Bacteria could unlock billions in battery metals.
BacTech Environmental CEO Ross Orr remembers years ago when the company tested its technology—which uses bacteria to “eat” around metals that would otherwise be hard to extract—in Sudbury, Ont. The century’s worth of mining waste discarded in the area includes low-grade nickel and cobalt, mixed in with sulphides so “nasty” they need to be stored underwater lest they combust.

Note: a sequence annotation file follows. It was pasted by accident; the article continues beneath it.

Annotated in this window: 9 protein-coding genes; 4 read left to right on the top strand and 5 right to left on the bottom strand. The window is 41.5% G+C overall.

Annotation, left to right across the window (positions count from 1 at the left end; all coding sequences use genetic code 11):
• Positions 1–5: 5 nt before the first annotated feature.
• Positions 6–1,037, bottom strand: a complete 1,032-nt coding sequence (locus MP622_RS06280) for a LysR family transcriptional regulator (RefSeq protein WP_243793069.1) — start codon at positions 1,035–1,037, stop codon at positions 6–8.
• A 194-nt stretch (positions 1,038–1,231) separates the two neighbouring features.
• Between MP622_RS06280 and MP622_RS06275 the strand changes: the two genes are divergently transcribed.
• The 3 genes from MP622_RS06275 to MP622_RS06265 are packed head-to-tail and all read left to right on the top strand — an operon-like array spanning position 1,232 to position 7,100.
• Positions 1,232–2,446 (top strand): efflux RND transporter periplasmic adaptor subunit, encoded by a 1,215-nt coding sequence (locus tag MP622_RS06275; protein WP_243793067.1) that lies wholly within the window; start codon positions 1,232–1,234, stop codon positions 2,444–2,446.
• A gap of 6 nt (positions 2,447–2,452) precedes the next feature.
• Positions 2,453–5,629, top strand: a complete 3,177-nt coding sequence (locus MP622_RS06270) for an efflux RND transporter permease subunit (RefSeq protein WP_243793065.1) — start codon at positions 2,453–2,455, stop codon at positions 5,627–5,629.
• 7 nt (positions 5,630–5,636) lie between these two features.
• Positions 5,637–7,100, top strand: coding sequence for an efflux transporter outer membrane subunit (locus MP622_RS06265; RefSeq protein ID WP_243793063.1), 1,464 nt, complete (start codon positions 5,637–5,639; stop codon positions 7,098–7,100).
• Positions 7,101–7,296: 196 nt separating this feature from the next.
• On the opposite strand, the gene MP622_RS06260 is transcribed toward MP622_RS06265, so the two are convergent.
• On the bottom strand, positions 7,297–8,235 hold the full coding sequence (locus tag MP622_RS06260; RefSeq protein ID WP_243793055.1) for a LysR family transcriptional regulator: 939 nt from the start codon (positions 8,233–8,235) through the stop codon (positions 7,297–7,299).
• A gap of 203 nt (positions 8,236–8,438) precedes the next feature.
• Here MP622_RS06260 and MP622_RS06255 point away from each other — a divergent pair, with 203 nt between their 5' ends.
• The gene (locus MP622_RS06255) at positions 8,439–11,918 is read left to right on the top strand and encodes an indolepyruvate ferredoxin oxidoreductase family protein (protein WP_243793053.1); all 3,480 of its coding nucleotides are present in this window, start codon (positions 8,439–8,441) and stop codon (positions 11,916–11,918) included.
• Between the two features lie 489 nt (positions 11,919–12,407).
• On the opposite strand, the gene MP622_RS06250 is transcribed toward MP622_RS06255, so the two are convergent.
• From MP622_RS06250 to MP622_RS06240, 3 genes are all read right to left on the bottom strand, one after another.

The little bacteria did their jobs, said the leader of the Toronto-headquartered firm, whose slogan is “Our bugs eat rocks.” But its ability to separate the waste into useful products, like inputs for cement, doesn’t compare to the potential economic upside of using the technology to produce minerals critical to the production of EVs.
“At the time, there was no value for the other products,” Orr told The Logic in an interview. “We think now there is.”
The reasons are twofold.